Nowadays, the OAIC emphasises local self- determination and direct access to the divine. Its guiding principle is community without poverty, exploitation or illness. The umbrella organisation promotes “solidarity with the poor, powerless and vulnerable” through its development programmes. In the past decade, the anti-HIV/AIDS programme was a watershed, both in a social and theological perspective. The members of AICs are aff ected considerably by the pandemic since most of them live in poverty, with little access to education and health care. The OAIC wants to build just communities. In order to do so in spite of its limited means, OAIC General Secretary Nicta Lubaale relies on resourcefulness on the margins. The OAIC engages in interfaith dialogue.
On several occasions, Lubaale has represented the interests of African churches at the UN level in the debate on the Sustainable Development Goals (SDGs). In July 2014, he organised the African Faith Leaders’ Summit in Kampala to discuss the SDGs. The OAIC has made astonishing achievements, particularly with regard to inter-church relations. Today, it works closely with the churches that arose from European missionaries. It has become a valued and trusted partner of the All Africa Conference of Churches (AACC). The World Council of Churches recognises the AICs as an independent confessional group.
Churches as Development Partners
Scholars from Humboldt University Berlin (HU) have recently been doing field research on whether AICs can serve as local partners for international development agencies. The country they considered was South Africa. So far, the results are quite encouraging. Especially in the field of education, the services of the AICs reach a large number of people, including members and non-members. Churches run schools, universities and training centres. Occasionally, they join forces with other religious actors. As Marie-Luise Frost of Humboldt University’s Research Programme on Religious Communities and Sustainable Development, points out, one example was the AICs’ participation in events to celebrate the International Day for the Elimination of Violence against Women on 25 November 2017 in South Africa. Frost encourages international-development agencies to take an unbiased look at the social work that AICs are doing. Their efforts should be assessed realistically. “Respect for the religious identity of the AICs is the key to successful cooperation”, she stresses.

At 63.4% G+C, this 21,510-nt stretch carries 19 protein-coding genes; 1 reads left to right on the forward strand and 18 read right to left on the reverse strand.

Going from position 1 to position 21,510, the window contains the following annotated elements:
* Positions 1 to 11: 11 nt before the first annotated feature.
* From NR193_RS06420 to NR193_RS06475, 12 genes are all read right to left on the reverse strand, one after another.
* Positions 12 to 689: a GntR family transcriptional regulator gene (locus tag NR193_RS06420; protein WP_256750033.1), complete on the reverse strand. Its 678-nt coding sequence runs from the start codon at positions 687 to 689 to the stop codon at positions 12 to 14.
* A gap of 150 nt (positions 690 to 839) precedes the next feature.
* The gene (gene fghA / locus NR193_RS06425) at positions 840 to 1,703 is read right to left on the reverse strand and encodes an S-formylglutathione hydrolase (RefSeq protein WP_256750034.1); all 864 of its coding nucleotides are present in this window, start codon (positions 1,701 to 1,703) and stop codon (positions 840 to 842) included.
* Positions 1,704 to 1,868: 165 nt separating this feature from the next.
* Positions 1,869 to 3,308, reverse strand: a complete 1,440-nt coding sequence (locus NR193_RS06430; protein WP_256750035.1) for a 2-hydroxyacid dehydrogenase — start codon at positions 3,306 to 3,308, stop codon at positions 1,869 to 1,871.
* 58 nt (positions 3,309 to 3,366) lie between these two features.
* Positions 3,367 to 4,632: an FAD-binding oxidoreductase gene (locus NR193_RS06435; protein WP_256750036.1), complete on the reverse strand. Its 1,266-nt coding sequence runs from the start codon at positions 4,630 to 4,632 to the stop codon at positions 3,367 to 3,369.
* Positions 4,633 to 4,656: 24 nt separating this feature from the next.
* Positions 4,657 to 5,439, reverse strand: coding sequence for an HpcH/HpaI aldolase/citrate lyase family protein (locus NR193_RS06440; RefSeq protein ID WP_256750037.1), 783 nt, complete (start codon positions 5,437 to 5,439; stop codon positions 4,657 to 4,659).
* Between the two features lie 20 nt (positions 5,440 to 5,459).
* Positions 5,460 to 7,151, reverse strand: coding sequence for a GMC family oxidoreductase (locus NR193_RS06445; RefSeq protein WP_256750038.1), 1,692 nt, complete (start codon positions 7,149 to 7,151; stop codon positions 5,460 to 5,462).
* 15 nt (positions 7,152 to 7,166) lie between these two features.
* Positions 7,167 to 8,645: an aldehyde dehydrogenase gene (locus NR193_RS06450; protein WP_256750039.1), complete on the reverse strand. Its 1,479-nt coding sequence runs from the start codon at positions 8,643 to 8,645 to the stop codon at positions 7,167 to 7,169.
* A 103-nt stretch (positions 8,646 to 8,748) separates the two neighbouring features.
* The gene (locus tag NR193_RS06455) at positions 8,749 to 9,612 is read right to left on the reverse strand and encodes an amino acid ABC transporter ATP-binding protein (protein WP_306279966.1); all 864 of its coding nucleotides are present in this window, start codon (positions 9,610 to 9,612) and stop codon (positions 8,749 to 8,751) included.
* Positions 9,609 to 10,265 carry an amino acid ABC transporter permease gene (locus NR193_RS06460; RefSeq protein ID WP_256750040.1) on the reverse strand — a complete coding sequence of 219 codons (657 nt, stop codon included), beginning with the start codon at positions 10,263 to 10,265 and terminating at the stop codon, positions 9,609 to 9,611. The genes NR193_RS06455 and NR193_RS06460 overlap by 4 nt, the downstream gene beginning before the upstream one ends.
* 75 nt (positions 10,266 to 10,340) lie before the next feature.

The AICs appreciate the unprejudiced interest of the researchers from Berlin. What matters particularly to African church leaders is that dialogue must take place on equal footing and the AICs must be involved in international development debates. Education is certainly a possible area of international cooperation.
Hans Spitzeck is a Protestant theologian and has a PhD in political science. He has been working in international development since 1992. from 2008 to 2015, he was a theological consultant for the Africa division of Brot für die Welt. his current focus is the connection between church and society in Africa and interfaith relations. email@example.com